New 'beautiful buildings' commission to examine planning's role in improving design

A new commission created by the government to promote 'beautiful buildings' will aim to make the planning system work 'in support of better design and style, not against it', the government has said.

Communities secretary James Brokenshire
Communities secretary James Brokenshire

The government has launched the new "Building Better, Building Beautiful" commission to boost the quality of the built environment as part of its drive to increase the number of new homes being built.

According to a Ministry of Housing, Communities and Local Government (MHCLG) statement, the commission aims "to promote better design and style of homes, villages, towns and high streets, to reflect what communities want, building on the knowledge and tradition of what they know works for their area".

It will also explore "how new settlements can be developed with greater community consent", and "how to make the planning system work in support of better design and style, not against it".

According to its terms of reference, the commission will gather evidence from stakeholders before developing ideas "to help renew high streets and inform the planning and design of new settlements".

"Through the commissioning of appropriate activity, and the gathering of evidence, the commission will challenge current practices, policies and behaviours to develop pragmatic solutions to the challenges identified", it says.

It will also "develop practical ideas for the identification and release of appropriate land for housing and the role of infrastructure in strategic spatial strategic planning".

Conservative writer and philosopher Sir Roger Scruton has been appointed to chair the commission, with further commissioners to be announced in due course.

The commissioners will be supported by a group of around eight advisors.

According to the terms of reference, the commission will produce a final report in December 2019 with an interim report and initial recommendations in July 2019.

The commission will report to housing secretary James Brokenshire, it adds.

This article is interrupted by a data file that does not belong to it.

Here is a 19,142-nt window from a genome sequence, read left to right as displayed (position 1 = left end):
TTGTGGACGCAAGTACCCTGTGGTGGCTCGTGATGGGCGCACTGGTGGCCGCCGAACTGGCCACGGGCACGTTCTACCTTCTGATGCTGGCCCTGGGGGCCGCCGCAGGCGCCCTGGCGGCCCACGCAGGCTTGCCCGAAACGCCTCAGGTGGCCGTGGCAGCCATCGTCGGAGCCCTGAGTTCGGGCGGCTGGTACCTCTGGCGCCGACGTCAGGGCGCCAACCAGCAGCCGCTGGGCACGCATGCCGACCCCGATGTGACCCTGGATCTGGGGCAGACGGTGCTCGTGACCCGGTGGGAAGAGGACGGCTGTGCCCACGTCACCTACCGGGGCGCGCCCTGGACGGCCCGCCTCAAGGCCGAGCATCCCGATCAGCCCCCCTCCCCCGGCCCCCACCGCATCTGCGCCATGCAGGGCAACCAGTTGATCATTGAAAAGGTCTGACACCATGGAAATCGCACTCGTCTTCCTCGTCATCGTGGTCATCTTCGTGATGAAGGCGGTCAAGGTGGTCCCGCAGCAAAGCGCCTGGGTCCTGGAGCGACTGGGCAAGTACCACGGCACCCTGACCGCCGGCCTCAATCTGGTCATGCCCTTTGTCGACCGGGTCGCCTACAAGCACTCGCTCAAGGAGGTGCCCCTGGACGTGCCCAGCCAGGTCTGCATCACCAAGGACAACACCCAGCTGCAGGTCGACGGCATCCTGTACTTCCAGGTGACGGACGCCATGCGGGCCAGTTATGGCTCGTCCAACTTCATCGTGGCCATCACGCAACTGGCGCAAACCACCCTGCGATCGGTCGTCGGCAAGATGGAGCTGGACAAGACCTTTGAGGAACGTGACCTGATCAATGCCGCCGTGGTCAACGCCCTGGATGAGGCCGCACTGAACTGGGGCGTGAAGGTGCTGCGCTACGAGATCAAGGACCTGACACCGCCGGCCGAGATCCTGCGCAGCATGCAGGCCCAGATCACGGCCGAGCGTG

Scruton has a traditional view of architecture and has criticised contemporary styles.

Speaking at a Conservative Party fringe event on housing and design last month, alongside housing minister Kit Malthouse, he said: "Architecture schools want to produce iconic buildings that stand out but don't fit in."

At the event, Scruton also spoke in favour of strict planning laws, saying: "When it comes to the beauty of our countryside, it's not an economic question.

"Our sense of place has been wound into our national identity."

Brokenshire said: "Most people agree we need to build more for future generations, but too many still feel that new homes in their local area just aren’t up to scratch.

"Part of making the housing market work for everyone is helping to ensure that what we build, is built to last. That it respects the integrity of our existing towns, villages and cities.

"This will become increasingly important as we look to create a number of new settlements across the country and invest in the infrastructure and technology they will need to be thriving and successful places."

The move to establish the commission comes after the revised National Planning Policy Framework (NPPF) issued in July introduced a heightened emphasis on design standards in new developments.

Last month, Planning examined how new requirements for authorities and applicants to boost design quality in new schemes were playing out on the ground.

The announcement also arrives more than four years after the Farrell Review of architecture and the built environment called for more connectedness between design and planning policy 

Last week, the Town and Country Planning Association (TCPA) warned that new government proposals to extend permitted development rights that were announced in the Budget could "condemn desperate people to live in badly designed boxes". 


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